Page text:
After removing the stems, I typically freeze my chilies whole until I have a big enough batch to move on to the next stage. You can move straight to the next step without freezing if you already have the entire quantity of chili peppers you want to freeze-dry.

3. Chop/Process the Chili Peppers (Optional)

You can skip this process and freeze your chili peppers whole if desired, but I recommend at least cutting them in half lengthways to aid the drying process, particularly of the seeds.

Speaking of seeds, you can leave them in or remove them if preferred. The white flesh that houses the seeds is the hottest part of the chili, so by removing the seeds, you often remove quite a bit of the spiciness.

Chopping chili peppers in food processor

I took my pre-frozen chilies (with the stem already removed) and roughly chopped them in my Breville Sous Chef using the large S-blade filling all four trays of my Medium Harvest Right Freeze Dryer with the roughly chopped chilies. Each tray held about 2.2 lbs of chili peppers.

Whole chili peppers and chopped peppers on freeze-dryer tray

You can also chop them up by hand, but I would only recommend this if you are doing a much smaller batch!

I have also processed smaller batches by simply slicing the chili pepper in half lengthways.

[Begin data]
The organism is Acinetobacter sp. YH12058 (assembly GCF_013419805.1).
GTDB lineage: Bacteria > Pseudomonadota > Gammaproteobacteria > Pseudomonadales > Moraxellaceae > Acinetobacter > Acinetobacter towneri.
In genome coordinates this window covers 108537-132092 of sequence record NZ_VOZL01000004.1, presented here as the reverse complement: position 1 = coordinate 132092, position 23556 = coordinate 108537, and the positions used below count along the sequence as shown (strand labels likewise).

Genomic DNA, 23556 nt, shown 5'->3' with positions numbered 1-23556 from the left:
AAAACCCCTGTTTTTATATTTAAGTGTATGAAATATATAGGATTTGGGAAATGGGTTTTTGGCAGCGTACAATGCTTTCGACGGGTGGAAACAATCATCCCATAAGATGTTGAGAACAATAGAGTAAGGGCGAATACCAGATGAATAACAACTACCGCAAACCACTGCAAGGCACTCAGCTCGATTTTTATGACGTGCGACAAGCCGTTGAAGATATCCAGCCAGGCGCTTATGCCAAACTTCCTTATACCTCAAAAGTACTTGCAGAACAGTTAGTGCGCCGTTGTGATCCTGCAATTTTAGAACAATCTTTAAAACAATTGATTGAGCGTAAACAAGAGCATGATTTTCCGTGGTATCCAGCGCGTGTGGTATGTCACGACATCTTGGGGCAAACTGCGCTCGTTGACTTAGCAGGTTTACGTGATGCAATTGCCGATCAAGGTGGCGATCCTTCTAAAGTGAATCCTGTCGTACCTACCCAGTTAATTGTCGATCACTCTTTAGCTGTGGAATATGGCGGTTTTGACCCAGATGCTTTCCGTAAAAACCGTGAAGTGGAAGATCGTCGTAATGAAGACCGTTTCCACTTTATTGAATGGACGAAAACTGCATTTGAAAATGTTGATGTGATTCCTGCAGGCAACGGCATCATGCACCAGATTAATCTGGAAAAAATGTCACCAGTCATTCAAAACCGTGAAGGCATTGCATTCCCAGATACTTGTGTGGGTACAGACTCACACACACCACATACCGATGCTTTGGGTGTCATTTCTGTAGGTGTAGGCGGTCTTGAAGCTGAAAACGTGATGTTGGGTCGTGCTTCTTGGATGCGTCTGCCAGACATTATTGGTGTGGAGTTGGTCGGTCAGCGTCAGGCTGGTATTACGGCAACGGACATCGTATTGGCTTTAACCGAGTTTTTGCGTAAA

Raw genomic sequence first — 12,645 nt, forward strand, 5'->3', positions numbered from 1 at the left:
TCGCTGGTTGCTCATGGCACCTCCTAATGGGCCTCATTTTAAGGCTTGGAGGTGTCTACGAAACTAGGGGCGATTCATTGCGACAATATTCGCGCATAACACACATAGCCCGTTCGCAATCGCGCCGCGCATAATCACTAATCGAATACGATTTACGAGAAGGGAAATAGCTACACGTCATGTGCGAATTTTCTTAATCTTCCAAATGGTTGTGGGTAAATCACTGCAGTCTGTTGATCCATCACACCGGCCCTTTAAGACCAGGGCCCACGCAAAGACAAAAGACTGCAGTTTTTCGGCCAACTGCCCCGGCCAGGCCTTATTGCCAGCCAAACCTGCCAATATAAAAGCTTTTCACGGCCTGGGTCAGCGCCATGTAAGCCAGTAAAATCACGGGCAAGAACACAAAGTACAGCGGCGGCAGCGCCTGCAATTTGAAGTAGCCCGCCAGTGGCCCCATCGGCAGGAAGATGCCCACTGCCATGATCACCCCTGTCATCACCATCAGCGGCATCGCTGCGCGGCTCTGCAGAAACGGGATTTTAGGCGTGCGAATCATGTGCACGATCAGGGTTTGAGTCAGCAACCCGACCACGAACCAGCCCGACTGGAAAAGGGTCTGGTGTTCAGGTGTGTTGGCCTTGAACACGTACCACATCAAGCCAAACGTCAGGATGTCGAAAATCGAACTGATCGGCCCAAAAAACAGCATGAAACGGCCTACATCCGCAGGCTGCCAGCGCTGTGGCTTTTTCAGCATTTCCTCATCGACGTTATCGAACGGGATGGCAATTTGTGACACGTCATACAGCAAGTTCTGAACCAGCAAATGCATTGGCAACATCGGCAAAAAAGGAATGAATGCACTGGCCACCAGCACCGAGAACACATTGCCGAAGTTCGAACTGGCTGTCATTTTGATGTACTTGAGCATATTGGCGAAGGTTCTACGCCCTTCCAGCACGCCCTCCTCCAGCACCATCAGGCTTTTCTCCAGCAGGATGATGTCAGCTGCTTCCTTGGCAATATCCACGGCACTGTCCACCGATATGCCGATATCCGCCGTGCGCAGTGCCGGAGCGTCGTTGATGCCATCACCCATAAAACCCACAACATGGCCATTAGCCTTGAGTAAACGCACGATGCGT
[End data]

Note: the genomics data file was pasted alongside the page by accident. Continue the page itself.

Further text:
4. Pre-Freeze the Chili Peppers

Frozen chili peppers on freeze-dryer tray

At this stage, you can go ahead and put your prepared trays in the deep freeze.

It is a good practice to pre-freeze your food before you put it in the freeze-dryer since it will shorten the cycle time.

Although I had already frozen my chilies (before batch processing), I still popped them back into the deep freeze to ensure they were completely frozen before putting them in the freeze-dryer.

5. Run the Freeze-Dry Cycle

Four trays of chili peppers in the freeze dryer

This is the easiest step because the freeze dryer does all of the work! Put your prepared trays of chili peppers into the freeze-dryer, and commence a normal cycle (making sure you close the drain valve!).

Freeze dried chili pepper chunks
Freeze-dried chili peppers